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"everything i wanted" • Billie Eilish (by Sunshine Meyers)


I waited three years for my friend’s apology, but tonight I finally stopped. Because, as our mutual friends filled the bar with their laughter and side-conversations, in the orange light, I glimpsed the apple of her cheek, and she twitched her nose while she listened, as she does, and she leaned to hear someone’s amusing story, and her mouth was already open, because she knew she was going to laugh. I stirred my ice and saw my misplaced daydreams belonged to the person I was, not the person I’m becoming. No take-backsies, I thought, as I realized something new about the way I love. Imagine if she groveled, if she listed every misstep, like a new plop of dirt from a shovel, like a woman digging a hole, one penance at a time, while I lorded over it. Imagine if she did that, and then I said, I waited three years for this, as if I needed that dirt to live, as if I could use it to build anything for myself, as if her sweat was something I could drink, and then be nourished. No, I’d definitely kick the shovel. I’d interrupt. Her depravity can be offered at someone else’s altar. Mine will be covered in apples, apples from her cheeks, or nothing at all, I only want her to be happy. In fact, I’m sorry, for putting too many eggs in her basket, for not factoring her own humanity when I tallied my expectations, for having any expectations at all, oh the pressure she must have felt, the fatal prognosis, of codependency toward any bond. No take-backsies. The love I give never needs to return. Just like the ease of 2019, and how it’s never coming back, neither is she. And that’s okay. I’m okay, without anyone’s dirt at my feet, but definitely, and maybe even especially, hers.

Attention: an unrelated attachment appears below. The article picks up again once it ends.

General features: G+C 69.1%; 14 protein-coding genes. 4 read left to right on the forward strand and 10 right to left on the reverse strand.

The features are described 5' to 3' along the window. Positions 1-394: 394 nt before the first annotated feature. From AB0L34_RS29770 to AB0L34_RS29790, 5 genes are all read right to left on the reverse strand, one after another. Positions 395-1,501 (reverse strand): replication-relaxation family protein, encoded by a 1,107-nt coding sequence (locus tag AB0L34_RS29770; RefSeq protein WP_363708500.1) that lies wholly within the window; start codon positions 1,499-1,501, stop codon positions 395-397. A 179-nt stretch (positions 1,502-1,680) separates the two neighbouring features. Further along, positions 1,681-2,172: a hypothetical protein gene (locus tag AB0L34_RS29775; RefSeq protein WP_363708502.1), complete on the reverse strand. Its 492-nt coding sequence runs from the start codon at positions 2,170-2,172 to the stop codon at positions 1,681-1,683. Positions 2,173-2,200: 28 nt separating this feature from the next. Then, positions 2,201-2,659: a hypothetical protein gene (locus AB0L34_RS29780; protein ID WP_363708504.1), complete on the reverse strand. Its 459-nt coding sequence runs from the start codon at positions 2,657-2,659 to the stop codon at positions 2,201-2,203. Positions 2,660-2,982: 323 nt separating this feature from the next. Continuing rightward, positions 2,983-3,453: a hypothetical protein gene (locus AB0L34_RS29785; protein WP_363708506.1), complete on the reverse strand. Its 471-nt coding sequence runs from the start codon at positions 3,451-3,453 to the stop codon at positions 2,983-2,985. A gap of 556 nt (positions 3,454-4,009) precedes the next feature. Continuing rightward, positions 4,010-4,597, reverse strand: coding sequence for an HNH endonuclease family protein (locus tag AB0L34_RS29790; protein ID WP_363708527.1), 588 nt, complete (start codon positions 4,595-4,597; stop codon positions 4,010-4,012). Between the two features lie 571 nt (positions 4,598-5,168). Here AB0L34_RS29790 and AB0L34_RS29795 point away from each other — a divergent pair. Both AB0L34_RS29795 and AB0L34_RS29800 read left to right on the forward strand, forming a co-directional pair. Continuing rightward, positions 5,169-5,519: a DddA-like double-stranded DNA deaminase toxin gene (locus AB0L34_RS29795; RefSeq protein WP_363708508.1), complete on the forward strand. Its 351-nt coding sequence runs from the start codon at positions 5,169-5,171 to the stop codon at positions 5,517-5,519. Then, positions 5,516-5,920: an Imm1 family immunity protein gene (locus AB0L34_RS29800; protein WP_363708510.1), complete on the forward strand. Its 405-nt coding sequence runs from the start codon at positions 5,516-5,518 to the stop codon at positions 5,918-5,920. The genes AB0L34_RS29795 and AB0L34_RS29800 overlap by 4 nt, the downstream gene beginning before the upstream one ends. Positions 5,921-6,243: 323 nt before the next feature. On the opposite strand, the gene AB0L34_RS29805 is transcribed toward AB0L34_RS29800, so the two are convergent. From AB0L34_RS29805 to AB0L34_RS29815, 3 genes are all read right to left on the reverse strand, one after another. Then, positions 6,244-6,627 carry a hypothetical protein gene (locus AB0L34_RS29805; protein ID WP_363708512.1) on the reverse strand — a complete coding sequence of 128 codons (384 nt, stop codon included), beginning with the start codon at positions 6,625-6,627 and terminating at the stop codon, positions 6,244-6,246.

Sunshine (she/they) is a queer Louisville-area poet who enjoyed a career as a Speech-Language Pathologist before pursuing poetry. Whether as a clinician or poet, Sunshine believes in the restorative and contagious powers of self-expression. They are dedicated to sharing that power with others through their writing and monthly writing workshop– Golden Hours. Sunshine’s first published work is found in the Louisville poets anthology,Once a City Said, by Sarabande Books and edited by Joy Priest. You can find Sunshine on Instagram @sunshine.lately, as well as their monthly workshop, @goldenhoursworkshop.


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